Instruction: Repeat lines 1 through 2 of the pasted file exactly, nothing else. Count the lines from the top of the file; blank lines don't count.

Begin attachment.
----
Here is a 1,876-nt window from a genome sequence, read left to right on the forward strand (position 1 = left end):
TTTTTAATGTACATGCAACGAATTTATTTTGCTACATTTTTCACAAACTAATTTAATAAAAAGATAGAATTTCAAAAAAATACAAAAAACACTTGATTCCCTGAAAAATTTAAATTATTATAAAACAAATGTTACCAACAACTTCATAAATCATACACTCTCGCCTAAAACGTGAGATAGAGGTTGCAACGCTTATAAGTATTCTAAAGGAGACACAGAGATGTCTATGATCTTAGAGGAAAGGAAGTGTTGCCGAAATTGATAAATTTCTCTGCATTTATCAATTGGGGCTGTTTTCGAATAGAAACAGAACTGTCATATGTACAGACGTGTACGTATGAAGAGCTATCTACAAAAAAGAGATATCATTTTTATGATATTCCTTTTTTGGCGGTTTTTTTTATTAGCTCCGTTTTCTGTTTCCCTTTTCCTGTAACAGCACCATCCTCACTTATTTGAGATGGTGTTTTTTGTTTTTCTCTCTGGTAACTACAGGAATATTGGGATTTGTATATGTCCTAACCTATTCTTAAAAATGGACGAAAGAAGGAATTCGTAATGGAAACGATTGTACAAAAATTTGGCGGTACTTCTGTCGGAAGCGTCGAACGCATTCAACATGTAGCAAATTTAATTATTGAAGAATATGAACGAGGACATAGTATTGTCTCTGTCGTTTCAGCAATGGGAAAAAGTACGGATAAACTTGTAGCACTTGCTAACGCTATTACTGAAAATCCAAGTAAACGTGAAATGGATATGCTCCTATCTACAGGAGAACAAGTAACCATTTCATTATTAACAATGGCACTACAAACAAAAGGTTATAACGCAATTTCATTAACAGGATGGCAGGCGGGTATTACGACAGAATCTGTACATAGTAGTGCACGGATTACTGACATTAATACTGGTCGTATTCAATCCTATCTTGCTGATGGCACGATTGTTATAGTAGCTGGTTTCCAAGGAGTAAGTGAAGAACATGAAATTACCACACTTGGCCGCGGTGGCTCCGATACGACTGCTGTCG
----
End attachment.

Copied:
Here is a 1,876-nt window from a genome sequence, read left to right on the forward strand (position 1 = left end):
TTTTTAATGTACATGCAACGAATTTATTTTGCTACATTTTTCACAAACTAATTTAATAAAAAGATAGAATTTCAAAAAAATACAAAAAACACTTGATTCCCTGAAAAATTTAAATTATTATAAAACAAATGTTACCAACAACTTCATAAATCATACACTCTCGCCTAAAACGTGAGATAGAGGTTGCAACGCTTATAAGTATTCTAAAGGAGACACAGAGATGTCTATGATCTTAGAGGAAAGGAAGTGTTGCCGAAATTGATAAATTTCTCTGCATTTATCAATTGGGGCTGTTTTCGAATAGAAACAGAACTGTCATATGTACAGACGTGTACGTATGAAGAGCTATCTACAAAAAAGAGATATCATTTTTATGATATTCCTTTTTTGGCGGTTTTTTTTATTAGCTCCGTTTTCTGTTTCCCTTTTCCTGTAACAGCACCATCCTCACTTATTTGAGATGGTGTTTTTTGTTTTTCTCTCTGGTAACTACAGGAATATTGGGATTTGTATATGTCCTAACCTATTCTTAAAAATGGACGAAAGAAGGAATTCGTAATGGAAACGATTGTACAAAAATTTGGCGGTACTTCTGTCGGAAGCGTCGAACGCATTCAACATGTAGCAAATTTAATTATTGAAGAATATGAACGAGGACATAGTATTGTCTCTGTCGTTTCAGCAATGGGAAAAAGTACGGATAAACTTGTAGCACTTGCTAACGCTATTACTGAAAATCCAAGTAAACGTGAAATGGATATGCTCCTATCTACAGGAGAACAAGTAACCATTTCATTATTAACAATGGCACTACAAACAAAAGGTTATAACGCAATTTCATTAACAGGATGGCAGGCGGGTATTACGACAGAATCTGTACATAGTAGTGCACGGATTACTGACATTAATACTGGTCGTATTCAATCCTATCTTGCTGATGGCACGATTGTTATAGTAGCTGGTTTCCAAGGAGTAAGTGAAGAACATGAAATTACCACACTTGGCCGCGGTGGCTCCGATACGACTGCTGTCG